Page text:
HAUD was very slowly injected in the deep static fat pads using a 25 G/38 mm cannula inserted from an entry point in the lSOOF, pulling the tissues up to ensure deep cannula placement. Small boluses of 0.2–0.3 mL were placed supraperiosteally in the DMCF and 0.1 mL in the mSOOF (total volume on the left: 0.4 mL; total volume on the right: 0.5 mL), followed by post-injection moulding. Asking the patient to sit up allowed Shah-Desai to assess the need for additional volume, which was addressed by subcutaneous injections of RHA4, a dynamic filler suitable for accompanying facial movement in the mobile superficial compartments of the midface. Entering from the same entry point, RHA4 was thus injected using a fanning technique (left: 0.6 mL; right: 0.8 mL), while being cautious to not worsen the patient’s temporal hollow.
Upper Face and Periorbital Area
Injection in the temple started by marking the temporal crest, which can be felt by rolling the thumb in a medial-to-lateral direction over the forehead, until a dip is felt, then marking the lateral orbital rim boundary and the upper border of the zygoma to delineate the visible temple. The audience was reminded of the main vascular dangers, with first the frontal branch of the superficial temporal artery, which can be palpated lateral to the orbital rim.40 As for the deep temporal artery, its anterior branch may be found within the temporalis muscle, when positioning the probe 1 cm superolaterally to the distal end of the eyebrow.41 Finally, a danger zone can also be marked approximately 1–2 cm above the zygomatic arch, where the middle temporal vessels lie.
In this patient, Shah-Desai delivered several retrograde linear threads of filler (TEOSYAL RHA 2 [Teoxane]), 0.5 mL on each side in the deep layer of the inter-fascial plane, using a 25 G/50 mm cannula. The product was then massaged to obtain the desired outcome (i.e., a fuller, but not completely convex temple) to not give the patient a wider look.
The patient presented visible infraorbital hollows, with marked TT and palpebromalar groove that were accentuated by the bulging appearance of the infraorbital fat. Patients with very large and pronounced eyebags are generally poor candidates for filler injection. The ‘push’ test can be used to evaluate the potential benefits of the procedure. Furthermore, if the aetiology of eyebags is explained by the presence of fluid accumulation rather than prolapse of the orbital fat, treatment with HA fillers may be either disregarded or performed with smaller amounts administered over several treatment sessions to minimise the risk of further impeding the lymphatic drainage.42 45
In this case, it was essential to educate the patient and inform her on the limitations of HA filler injections, as she might have benefit more from a surgical treatment on the long-term. Accessing the area with a 25 G/38 mm cannula, which was introduced laterally, tiny aliquots of TEOSYAL PureSense Redensity 2 (Teoxane) were injected supraperiosteally in her TT and palpebromalar groove (0.5 mL each side) to soften her infraorbital groove with this specifically designed filler.46 Placing the finger of the non-dominant hand above the injected area helped prevent the filler from entering the infraorbital septum. In the TT part of the infraorbital hollows, a little subcision helped detach the cutaneous adhesion of the TT ligament, facilitating cannula gliding along the bone.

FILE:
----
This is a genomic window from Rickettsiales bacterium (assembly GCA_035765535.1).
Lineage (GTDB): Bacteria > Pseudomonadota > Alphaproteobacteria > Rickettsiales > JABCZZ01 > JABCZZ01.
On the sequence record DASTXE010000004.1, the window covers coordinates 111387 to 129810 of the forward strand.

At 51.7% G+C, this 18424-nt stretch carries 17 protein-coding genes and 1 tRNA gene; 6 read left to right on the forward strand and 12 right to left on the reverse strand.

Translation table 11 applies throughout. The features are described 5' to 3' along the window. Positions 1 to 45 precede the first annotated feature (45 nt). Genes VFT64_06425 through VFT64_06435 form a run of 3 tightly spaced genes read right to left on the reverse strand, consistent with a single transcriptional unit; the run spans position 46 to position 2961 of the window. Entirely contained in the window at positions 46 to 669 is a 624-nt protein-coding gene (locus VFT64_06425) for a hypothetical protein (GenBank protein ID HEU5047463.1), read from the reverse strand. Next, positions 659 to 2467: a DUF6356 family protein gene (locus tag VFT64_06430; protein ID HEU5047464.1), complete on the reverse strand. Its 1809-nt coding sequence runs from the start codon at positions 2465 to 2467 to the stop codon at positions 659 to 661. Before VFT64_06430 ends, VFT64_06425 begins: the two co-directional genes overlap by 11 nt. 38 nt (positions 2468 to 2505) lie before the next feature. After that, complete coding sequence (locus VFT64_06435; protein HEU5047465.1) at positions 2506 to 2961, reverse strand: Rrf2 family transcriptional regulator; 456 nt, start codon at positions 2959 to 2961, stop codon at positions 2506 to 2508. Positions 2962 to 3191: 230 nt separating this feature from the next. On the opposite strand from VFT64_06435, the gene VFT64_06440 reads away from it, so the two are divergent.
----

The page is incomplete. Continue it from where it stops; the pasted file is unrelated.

The procedure ended with the treatment of the patient’s NLF. The main danger in this area is the FA, which lies under the zygomatic major muscle and/or just above it in the subcutaneous plane, then becomes very superficial in the upper third of the fold.47-51 As the goal was to inject 0.2 mL of RHA4 into the patient’s left and right pyriform fossa to soften her folds, a cannula entry point was performed at the bottom of the NLF, to advance a 25 G/38 mm cannula superficially before going deep in the upper third to position the filler bolus.
Before and after photographs of Shah Desai’s patient can be seen in Figure 3C, with visible changes in surface/volume ratios, as well as an overall appearance improvement, the patient’s face looking less gaunt and less sunken.
Over the past decades, facial aesthetic surgery has lost ground to less invasive procedures that, in the right hands, may provide similar benefits through less traumatic, relatively painless, and less daunting treatments with minimal
Capitalising on their well-established efficacy and safety profile, HA fillers have evolved with dedicated formulations adapted to the specific anatomy and mobility of each treatment area. As a result, a good knowledge of facial anatomy combined with cautious choices of techniques and products achieves natural-looking results with HA fillers which have become a viable alternative to surgery, for both reconstructive and therapeutic indications. In such indications, adopting an ATP approach ensures patient-centred care with safe injection techniques. The ‘A’ for ‘anatomy’ and ‘assessment’ should be the foremost consideration in regard to the patient’s personal and medical history, in addition to general anatomical principles. Most importantly, the psychosocial impact of the treated conditions in this category of patients is often critical, and treatment goals are essential to improve quality of life. A successful treatment may contribute to a more regular life with further social interactions and improved self-confidence, thereby taking part in a global physical and mental healing process.